The first session explored the promise and potential for a certain class of drugs, called check point modulators, to regulate a patient’s immune system to kill cancer cells. One notable challenge associated with this exciting field of oncology: A patient’s response to some immunotherapies may take longer to be observed than response to traditional anti-cancer drugs. As a result, conventional measurements of ‘success’ may underestimate the efficacy of these drugs and may even be an inappropriate way to evaluate them. The presenters discussed the need for alternative methods to evaluate clinical cancer trials that account for the potential of a delayed treatment effect. A better understanding of appropriate endpoints could reduce the chance that trials of promising new drugs would be prematurely halted, and could thereby encourage the development of effective, life-saving treatments in cancer care.

Dr. James Allison discussed the “durable response” that various immunotherapies have been shown to deliver in clinical research on patients with lung, brain, and prostate cancers, and noted that the approach has been shown to work in virtually all types of cancer. Dr. Tai-Tsang Chen further explored the rationale for agreeing on a new set of intermediate endpoints or tools to measure the activity of immune checkpoint modulators. He proposed an alternate approach to evaluating survival, dubbed the “milestone survival analysis,” which measures the proportion of survivors at a pre-specified time, and detailed the pros and cons of this approached compared to those of the conventional approach of measuring survival. And reflecting on the discussion of alternative endpoints, Dr. Amy McKee reminded the group that “overall survival as an endpoint is still the gold standard” in any effort to measure the efficacy of a cancer therapy.

L-R: Amy McKee, Steven Rosenberg, Tai-Tsang Chen, Axel Hoos, Ramy Ibrahim, Mark Gorman

Emotional testimony from Mark Gorman, a long-term survivor of metastatic melanoma and an eloquent patient advocate, added a powerful first-hand perspective on immunotherapy. Reflecting on the deaths of one ‘cancer buddy’ after another over the last 15 years, he expressed relief that his current buddy is finally responding well to a new combination of immunotherapeutic treatments. Calling himself an ‘outlier’, he shared his hope that cases like his would become the rule instead of the exception in the successful treatment of cancer. “Durability is a good thing,” he concluded.

PANEL TWO: Announcement of a Lung Cancer Master Protocol

Click here for Presentation Slides

Moderated by Jeff Allen, Executive Director, Friends of Cancer Research


Roy Herbst, Chief of Medical Oncology, Yale Cancer Center

Janet Woodcock, Director, Center for Drug Evaluation and Research, FDA

David Gandara, Director, Thoracic Oncology Program, UC Davis

Vali Papadimitrakopoulou, Professor, Dept. of Thoracic/Head and Neck Medical Oncology, MD Anderson Cancer Center

Ann Ashby, Deputy Executive Director, Foundation for the National Institutes of Health

Vince Miller, Chief Medical Officer, Clinical Development, Foundation Medicine

Jeff Abrams, Chief, Clinical Investigations Branch, National Cancer Institute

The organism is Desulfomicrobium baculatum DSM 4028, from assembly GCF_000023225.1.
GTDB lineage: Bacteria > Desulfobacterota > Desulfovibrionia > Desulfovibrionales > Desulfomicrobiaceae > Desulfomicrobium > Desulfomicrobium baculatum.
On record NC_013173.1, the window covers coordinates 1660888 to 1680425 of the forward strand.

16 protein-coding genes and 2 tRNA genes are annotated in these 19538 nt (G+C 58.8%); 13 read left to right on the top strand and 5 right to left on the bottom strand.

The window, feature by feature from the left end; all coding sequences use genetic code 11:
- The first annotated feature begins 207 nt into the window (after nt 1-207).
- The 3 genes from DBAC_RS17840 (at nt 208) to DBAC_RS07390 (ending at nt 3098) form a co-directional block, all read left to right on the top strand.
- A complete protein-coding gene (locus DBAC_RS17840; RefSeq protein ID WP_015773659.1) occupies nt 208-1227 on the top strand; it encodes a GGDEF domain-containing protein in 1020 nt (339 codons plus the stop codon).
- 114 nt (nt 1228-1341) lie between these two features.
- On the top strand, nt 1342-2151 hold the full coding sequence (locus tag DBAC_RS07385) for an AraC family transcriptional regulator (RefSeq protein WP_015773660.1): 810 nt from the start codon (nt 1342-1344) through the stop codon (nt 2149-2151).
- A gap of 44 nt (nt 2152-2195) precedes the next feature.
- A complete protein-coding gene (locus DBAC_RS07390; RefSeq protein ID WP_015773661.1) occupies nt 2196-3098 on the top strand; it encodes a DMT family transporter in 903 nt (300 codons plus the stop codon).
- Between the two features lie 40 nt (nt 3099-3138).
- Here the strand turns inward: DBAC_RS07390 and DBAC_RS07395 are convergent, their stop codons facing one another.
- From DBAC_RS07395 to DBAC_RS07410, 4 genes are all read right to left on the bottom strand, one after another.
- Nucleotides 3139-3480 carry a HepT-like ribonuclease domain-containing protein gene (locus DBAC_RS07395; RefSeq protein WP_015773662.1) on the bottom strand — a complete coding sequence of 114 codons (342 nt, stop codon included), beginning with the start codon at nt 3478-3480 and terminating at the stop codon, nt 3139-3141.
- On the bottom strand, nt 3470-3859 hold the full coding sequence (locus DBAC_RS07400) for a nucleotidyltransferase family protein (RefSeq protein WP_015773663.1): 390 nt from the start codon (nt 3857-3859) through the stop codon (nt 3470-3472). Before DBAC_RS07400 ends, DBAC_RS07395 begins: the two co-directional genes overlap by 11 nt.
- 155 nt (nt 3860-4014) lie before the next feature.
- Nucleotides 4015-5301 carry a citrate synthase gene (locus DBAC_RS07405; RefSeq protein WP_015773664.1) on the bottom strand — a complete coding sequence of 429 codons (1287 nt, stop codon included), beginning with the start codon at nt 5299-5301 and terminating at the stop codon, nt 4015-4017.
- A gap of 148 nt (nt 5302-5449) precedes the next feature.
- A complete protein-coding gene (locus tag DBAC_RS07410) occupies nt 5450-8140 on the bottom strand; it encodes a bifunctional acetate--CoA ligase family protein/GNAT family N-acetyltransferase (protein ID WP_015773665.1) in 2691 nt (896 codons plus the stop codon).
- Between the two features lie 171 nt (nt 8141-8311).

Mary Redman, Statistician, Fred Hutchinson Cancer Center

This session centered on the official announcement of a Lung Cancer Master Protocol, a first-of-its-kind clinical trial design that has generated much excitement in the broader cancer research community. The new protocol is designed to address a fundamental challenge in cancer research and care: Developing a potential therapy from the initial discovery stage through clinical testing and regulatory review is a complicated, expensive and often inefficient process that can take up to 15 years.

The new master protocol aims to cut through the typical administrative and regulatory hurdles associated with large clinical trials by testing several drugs at once in hundreds of clinics across the United States and Canada. Rather than undergoing multiple time-consuming tests, patients can be screened for various biomarkers with a single test, and be “matched” to the treatment regimen and medicine most likely to help slow their cancer as soon as possible. Researchers will study patients with advanced-stage squamous cell lung cancer. When the study gets underway in the next few months, it will represent the first biomarker-defined, multi-arm, multi-drug clinical trial designed to evaluate the effectiveness of five different therapies for the disease.

L-R: Mary Redman, Jeff Abrams, Vince Miller, Ann Ashby,

Vali Papadimitrakopoulou, David Gandara, Janet Woodcock, Roy Herbst, Jeff Allen 

Dr. Roy Herbst detailed the unique public-private partnership behind the master protocol lung cancer trial. The collaboration brings together Friends of Cancer Research with the FDA, the National Cancer Institute, the Foundation for the National Institutes of Health (FNIH) and the Southwest Oncology Group (SWOG), as well as leaders in academia and in the pharmaceutical industry. The FNIH and SWOG will manage the trial, while Foundation Medicine, a cancer genetics research company, will provide the common platform used to test molecular alterations in each patient’s lung tissue. Herbst also announced the five cancer therapies that will be included initially, as selected by an academic review panel:

  • MEDI4736, from MedImmune, an anti-PD-L1 monoclonal antibody
  • AZD4547, from AstraZeneca, a FGFR tyrosine kinase inhibitor